The Modi government has initiated some 30 programmes such as Digital India, Make in India, Smart cities, Skill India, Swachh Bharat, Beti Bachao and Beti Padhao Yojana covering all aspects of national life. The government has injected new energy, purpose and dynamism in the moribund Indian Postal Department and the Railways. With a network of post offices in most of the Indian villages it has the potential to be the lead banker of the poor and the farmer. Efficient, clean and fast railway network would reduce carbon foot-print. For the first time the railway network is being expanded with funds and technologies from Japan and Spain.
Modi himself has visited many countries to get more investment. Many countries such as USA, Japan, China have pledged to invest in India and to provide technology as well. His passion and fervour has changed the perception of India in the world. India is truly is 'on the go.'
Modi has not forgotten his promise to stop black money growth in the country and bringing back black money held in banks in safe havens abroad by Indian citizens. Many countries, including Switzerland and Mauritius, have agreed to share information on Indian citizens who have bank accounts and bank deposits in their countries. Recently, the government has been able to amend the double taxation avoidance treaty with Mauritius which is supposed to have been used by some businessmen to bring their black money to India. Many schemes such as Digital India, JAM, neem-coating of urea are aimed to reduce black money in the economy.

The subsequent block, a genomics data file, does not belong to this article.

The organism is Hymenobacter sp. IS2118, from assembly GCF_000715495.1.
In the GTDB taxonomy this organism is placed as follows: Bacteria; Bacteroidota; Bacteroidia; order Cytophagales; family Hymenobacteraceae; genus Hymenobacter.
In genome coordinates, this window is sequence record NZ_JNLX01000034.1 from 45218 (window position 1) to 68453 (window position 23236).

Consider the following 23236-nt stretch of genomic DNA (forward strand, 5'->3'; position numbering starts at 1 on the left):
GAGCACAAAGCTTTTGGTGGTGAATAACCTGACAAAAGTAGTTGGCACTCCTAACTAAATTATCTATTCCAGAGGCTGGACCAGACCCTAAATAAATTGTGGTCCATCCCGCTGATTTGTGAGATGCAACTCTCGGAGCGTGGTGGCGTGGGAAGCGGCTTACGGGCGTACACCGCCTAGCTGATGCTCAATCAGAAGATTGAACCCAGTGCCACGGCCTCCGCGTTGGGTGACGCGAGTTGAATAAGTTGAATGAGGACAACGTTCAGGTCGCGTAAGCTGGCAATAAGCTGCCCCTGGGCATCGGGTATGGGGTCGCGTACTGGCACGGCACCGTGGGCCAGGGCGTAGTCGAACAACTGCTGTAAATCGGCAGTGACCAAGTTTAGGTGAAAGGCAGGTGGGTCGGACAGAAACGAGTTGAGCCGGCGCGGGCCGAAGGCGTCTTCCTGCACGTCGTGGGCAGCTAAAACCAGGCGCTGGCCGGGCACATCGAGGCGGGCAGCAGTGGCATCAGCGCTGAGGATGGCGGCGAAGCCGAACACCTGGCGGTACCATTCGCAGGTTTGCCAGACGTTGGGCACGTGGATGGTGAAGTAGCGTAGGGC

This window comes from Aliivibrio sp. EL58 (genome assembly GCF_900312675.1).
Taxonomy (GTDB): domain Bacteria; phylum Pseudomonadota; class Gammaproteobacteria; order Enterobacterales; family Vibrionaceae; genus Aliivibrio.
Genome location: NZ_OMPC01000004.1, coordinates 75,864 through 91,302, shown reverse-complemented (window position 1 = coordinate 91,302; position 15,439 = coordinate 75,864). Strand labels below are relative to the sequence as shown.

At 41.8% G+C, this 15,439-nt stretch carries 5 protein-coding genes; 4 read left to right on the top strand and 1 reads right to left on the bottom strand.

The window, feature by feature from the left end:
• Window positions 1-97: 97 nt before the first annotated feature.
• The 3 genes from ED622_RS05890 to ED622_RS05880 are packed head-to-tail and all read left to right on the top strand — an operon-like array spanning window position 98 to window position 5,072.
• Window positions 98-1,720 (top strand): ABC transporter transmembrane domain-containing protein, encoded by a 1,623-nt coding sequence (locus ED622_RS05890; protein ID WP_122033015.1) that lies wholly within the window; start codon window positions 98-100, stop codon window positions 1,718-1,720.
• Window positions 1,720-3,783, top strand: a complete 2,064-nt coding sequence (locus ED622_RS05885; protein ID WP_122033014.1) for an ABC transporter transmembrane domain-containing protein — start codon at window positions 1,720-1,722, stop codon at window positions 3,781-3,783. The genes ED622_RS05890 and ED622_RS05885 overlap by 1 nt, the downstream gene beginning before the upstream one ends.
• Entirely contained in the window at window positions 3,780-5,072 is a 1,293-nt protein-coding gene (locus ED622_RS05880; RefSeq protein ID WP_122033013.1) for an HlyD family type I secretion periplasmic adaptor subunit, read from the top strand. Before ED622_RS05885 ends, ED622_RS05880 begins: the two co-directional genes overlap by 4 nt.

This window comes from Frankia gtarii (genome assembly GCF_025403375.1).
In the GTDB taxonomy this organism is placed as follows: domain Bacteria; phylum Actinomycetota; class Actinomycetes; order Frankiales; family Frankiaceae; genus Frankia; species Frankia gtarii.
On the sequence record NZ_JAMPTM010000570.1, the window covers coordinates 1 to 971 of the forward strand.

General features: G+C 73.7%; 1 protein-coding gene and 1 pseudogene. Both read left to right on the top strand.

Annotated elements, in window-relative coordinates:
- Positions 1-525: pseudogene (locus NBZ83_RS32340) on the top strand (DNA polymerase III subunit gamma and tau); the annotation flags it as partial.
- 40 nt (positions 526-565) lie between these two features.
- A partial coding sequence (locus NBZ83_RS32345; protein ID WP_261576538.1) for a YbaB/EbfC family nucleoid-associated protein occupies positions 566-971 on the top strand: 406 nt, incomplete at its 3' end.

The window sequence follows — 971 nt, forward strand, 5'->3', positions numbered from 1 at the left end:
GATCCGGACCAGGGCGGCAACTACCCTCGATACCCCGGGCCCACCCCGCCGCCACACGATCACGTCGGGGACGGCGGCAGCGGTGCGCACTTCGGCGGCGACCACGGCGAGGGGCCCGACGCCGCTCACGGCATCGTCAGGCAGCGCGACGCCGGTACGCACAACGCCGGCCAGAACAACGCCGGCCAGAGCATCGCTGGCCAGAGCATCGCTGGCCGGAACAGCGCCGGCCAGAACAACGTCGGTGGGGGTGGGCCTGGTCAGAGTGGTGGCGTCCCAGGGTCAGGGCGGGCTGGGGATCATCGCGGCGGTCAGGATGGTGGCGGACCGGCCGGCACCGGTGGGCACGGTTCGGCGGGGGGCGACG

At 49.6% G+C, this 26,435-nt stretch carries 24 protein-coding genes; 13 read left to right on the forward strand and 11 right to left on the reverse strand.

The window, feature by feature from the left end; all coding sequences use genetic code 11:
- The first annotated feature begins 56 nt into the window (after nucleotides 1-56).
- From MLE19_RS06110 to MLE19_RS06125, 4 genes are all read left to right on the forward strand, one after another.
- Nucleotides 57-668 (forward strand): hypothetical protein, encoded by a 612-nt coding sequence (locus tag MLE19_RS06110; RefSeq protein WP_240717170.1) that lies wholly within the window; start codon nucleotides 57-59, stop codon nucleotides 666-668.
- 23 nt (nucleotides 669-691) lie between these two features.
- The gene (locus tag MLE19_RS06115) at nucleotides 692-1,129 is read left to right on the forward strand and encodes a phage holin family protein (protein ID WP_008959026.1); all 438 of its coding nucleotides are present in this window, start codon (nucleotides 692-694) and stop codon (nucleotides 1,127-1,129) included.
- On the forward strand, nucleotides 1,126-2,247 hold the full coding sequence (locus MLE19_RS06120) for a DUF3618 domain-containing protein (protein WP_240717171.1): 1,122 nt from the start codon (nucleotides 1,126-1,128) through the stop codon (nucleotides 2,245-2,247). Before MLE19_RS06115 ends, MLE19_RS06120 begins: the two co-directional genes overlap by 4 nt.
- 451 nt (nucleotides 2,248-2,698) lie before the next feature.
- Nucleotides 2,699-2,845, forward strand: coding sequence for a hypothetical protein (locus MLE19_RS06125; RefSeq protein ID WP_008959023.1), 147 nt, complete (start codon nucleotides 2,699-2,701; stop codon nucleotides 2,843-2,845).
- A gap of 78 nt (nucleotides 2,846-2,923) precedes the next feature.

This is a good beginning for any government, and good beginning, is, indeed, half done. Most of his initiatives will bear fruit within the next few years.
Assessment by experts and critics.
India Today, a leading weekly, has a comprehensive report on the two years of Modi government under the head, 'Now Go For Gold', with the sub-title, 'Two years on, Modi still sets the pace, but could have done better'. Aroon Purie, editor-in-chief, concludes, " It's good that the era of corruption and policy paralysis is behind us. It is now time to up the run rate. As the government enters the middle overs,Modi is still our best bet." He says the Indian political class has no appetite for big bank reforms and that there is more focus on streamlining processes than on structural reforms.
Purie forgets what Modi said long ago that he has brought a changes in Gujarat with the same bureaucrats and the same laws. " Modi government@2 : Small changes have unlocked big bottlenecks", says Neelkanth Mishra, India Equity Strategist for Credit Suisse, and adds, " execution of plans has improved". This is exactly what he did in Gujarat. He motivated and encouraged the bureaucracy to give good results. He had 'chintan shivirs' with the top bureaucrats, and he asked them not to think in 'silos'. Many programmes are delayed because one arm of the government coming in the way of another. Everybody knows government is the biggest litigant in the country. His government has removed many bottlenecks for economic growth. Forest department, environmental department, tribal department and many others always carry on their differences for ever without any pragmatic solution.
Aroon Purie notes that there are no big-ticket scandals, and there is more transparency in the government through public auctions of natural resources. His foreign trips have helped change the image of the country globally. He bemoans 'the poor bench-strength' of the cabinet and his silence on 'decisive issues'.
" While the Modi Sarkar has done well on economy, infrastructure and foreign policy," writes Raj Chengappa, Group Editorial Director, " it has been dragged down by setbacks on the political and social fronts." Modi deserves high marks for his management of the economy, and the government has increased investment in railways, highways, ports, power plants and in the petroleum sector. India is buying oil wells in many countries. He personally monitors the progress of these sectors, he observes. His fiscal prudence, notching up 7.6 percent GDP growth in spite of two consecutive droughts and maintaining low inflation does credit to him and his team. Arun Jaitley, Nitin Gadkari, Suresh Prabhu, Piyush Goyal and Dharmendra Pradhan have called "Panchratna" ( five diamonds) by the writer.